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{ Category Archives } Responsibility

Criticising the Four Freedoms

The core principle of Free Software is that people who use software retain certain freedoms, unlike the situation with proprietary software in which all of the freedom associated with the software remains with the vendor. Those are the Four Freedoms: A program is free software if the program’s users have the four essential freedoms: The […]

But where to go?

I agree with John Gruber here: it’s not like Apple’s stuff has become worse than a competitor’s, it’s just that it’s not as good as I remember or expect. It could be, as Daniel Jalkut suggests, rose-tinted glasses[*]. I don’t think there is a “better” competitor, except in limited senses: Solaris/IllumOS and OpenBSD both have […]

In which I resolve

When I was a student I got deeply into GNU and Linux. This has been covered elsewhere on this blog, along with the story that as Apple made the best UNIX, and the lab had NeXT computers, I went down the path of Objective-C and OS X. I now think that this was because, as […]

Tech’s Meritocracy Problem

Meritocracy is a myth. And our belief in it is holding back the tech industry from getting better. The intent to be meritocratic is not a myth, but we know what road is paved with good intentions. —from Tech’s Meritocracy Problem.

Fuck. This. Shit.

Enough with the subtle allusions of the previous posts. What’s going on here is not right. It’s not right that I get to pass as a member of the group of people who can work in technology, while others have to justify their very presence in the field. It’s not right that “looking like me” […]

Open Source and the Lehrer-von Braun defence

Tom Lehrer’s song about Wernher von Braun is of a man who should not be described as hypocritical: Say rather that he’s apolitical. “Once the rockets go up, who cares where they come down? That’s not my department,” says Wernher von Braun. The idea that programming as a field has no clear ethical direction is […]

Preparing for Computing’s Big One-Oh-Oh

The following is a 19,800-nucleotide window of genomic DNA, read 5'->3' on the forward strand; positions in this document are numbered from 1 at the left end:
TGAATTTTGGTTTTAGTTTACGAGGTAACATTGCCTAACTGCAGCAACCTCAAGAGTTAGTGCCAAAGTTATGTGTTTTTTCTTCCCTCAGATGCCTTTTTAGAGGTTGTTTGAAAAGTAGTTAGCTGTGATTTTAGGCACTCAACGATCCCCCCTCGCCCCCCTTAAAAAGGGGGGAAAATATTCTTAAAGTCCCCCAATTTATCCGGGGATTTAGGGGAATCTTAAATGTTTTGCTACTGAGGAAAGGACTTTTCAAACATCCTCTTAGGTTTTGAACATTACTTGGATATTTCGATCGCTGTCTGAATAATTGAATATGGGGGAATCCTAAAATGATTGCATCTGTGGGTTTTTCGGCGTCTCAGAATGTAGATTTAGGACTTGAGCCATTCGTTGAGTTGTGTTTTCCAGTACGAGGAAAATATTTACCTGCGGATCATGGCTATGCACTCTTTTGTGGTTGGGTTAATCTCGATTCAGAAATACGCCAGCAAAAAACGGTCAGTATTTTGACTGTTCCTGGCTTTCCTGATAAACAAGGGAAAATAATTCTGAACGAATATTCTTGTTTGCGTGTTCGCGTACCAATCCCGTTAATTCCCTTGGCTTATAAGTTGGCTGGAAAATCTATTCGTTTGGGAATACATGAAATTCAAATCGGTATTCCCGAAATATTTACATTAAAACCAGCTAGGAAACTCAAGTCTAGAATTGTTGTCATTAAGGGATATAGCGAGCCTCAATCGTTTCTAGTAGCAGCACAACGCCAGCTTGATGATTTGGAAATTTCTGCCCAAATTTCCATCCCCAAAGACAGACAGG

However you slice the pie, we’re between two and three decades away from the centenary celebration for applied computing (which is of course significantly after theoretical or hypothetical advances made by the likes of Lovelace, Turing and others). You might count the anniversary of Colossus in 2043, the ENIAC in 2046, or maybe something earlier […]

ClassBrowser’s public face

I made a couple of things: ClassBrowser discussion list The project website‘s source is now visible and MIT licensed I should’ve done both of these things at the beginning of the project. I believe that the fact I opened the source really early, when it barely did one thing and then only on my machine™, […]

Laggards don’t buy apps: devil’s advocate edition

Silky-voiced star of podcasts and all-round nice developer person Brent Simmons just published a pair of articles on dropping support for older OS releases. His argument is reasonable, and is based on a number of axioms including this one: People who don’t upgrade their OS are also the kind of people who don’t buy apps. […]

The First Flaw

As she left her desk at the grandiosely-named United States Robotics, Susan reflected on her relationship with the engineering team she was about to meet. Many of its members were juvenile and frivolous in her opinion, and she refused to play along with any of their jokes. Even the title they gave her was mocking. […]